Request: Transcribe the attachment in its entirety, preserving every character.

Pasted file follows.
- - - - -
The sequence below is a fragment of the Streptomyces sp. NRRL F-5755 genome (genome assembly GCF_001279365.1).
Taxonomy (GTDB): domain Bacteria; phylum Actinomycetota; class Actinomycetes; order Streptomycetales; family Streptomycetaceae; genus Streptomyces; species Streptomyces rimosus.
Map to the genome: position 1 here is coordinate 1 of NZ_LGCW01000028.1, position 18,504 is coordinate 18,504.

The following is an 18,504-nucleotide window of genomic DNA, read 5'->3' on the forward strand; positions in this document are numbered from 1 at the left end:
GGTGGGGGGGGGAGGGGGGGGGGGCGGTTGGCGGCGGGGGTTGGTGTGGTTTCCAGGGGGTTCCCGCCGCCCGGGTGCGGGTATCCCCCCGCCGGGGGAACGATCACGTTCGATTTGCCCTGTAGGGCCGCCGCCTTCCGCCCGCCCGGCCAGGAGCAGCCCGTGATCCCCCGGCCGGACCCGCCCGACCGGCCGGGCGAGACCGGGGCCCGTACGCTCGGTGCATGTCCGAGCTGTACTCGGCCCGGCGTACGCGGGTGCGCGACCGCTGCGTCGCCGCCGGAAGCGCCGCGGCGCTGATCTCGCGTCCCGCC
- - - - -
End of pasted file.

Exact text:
The sequence below is a fragment of the Streptomyces sp. NRRL F-5755 genome (genome assembly GCF_001279365.1).
Taxonomy (GTDB): domain Bacteria; phylum Actinomycetota; class Actinomycetes; order Streptomycetales; family Streptomycetaceae; genus Streptomyces; species Streptomyces rimosus.
Map to the genome: position 1 here is coordinate 1 of NZ_LGCW01000028.1, position 18,504 is coordinate 18,504.

The following is an 18,504-nucleotide window of genomic DNA, read 5'->3' on the forward strand; positions in this document are numbered from 1 at the left end:
GGTGGGGGGGGGAGGGGGGGGGGGCGGTTGGCGGCGGGGGTTGGTGTGGTTTCCAGGGGGTTCCCGCCGCCCGGGTGCGGGTATCCCCCCGCCGGGGGAACGATCACGTTCGATTTGCCCTGTAGGGCCGCCGCCTTCCGCCCGCCCGGCCAGGAGCAGCCCGTGATCCCCCGGCCGGACCCGCCCGACCGGCCGGGCGAGACCGGGGCCCGTACGCTCGGTGCATGTCCGAGCTGTACTCGGCCCGGCGTACGCGGGTGCGCGACCGCTGCGTCGCCGCCGGAAGCGCCGCGGCGCTGATCTCGCGTCCCGCC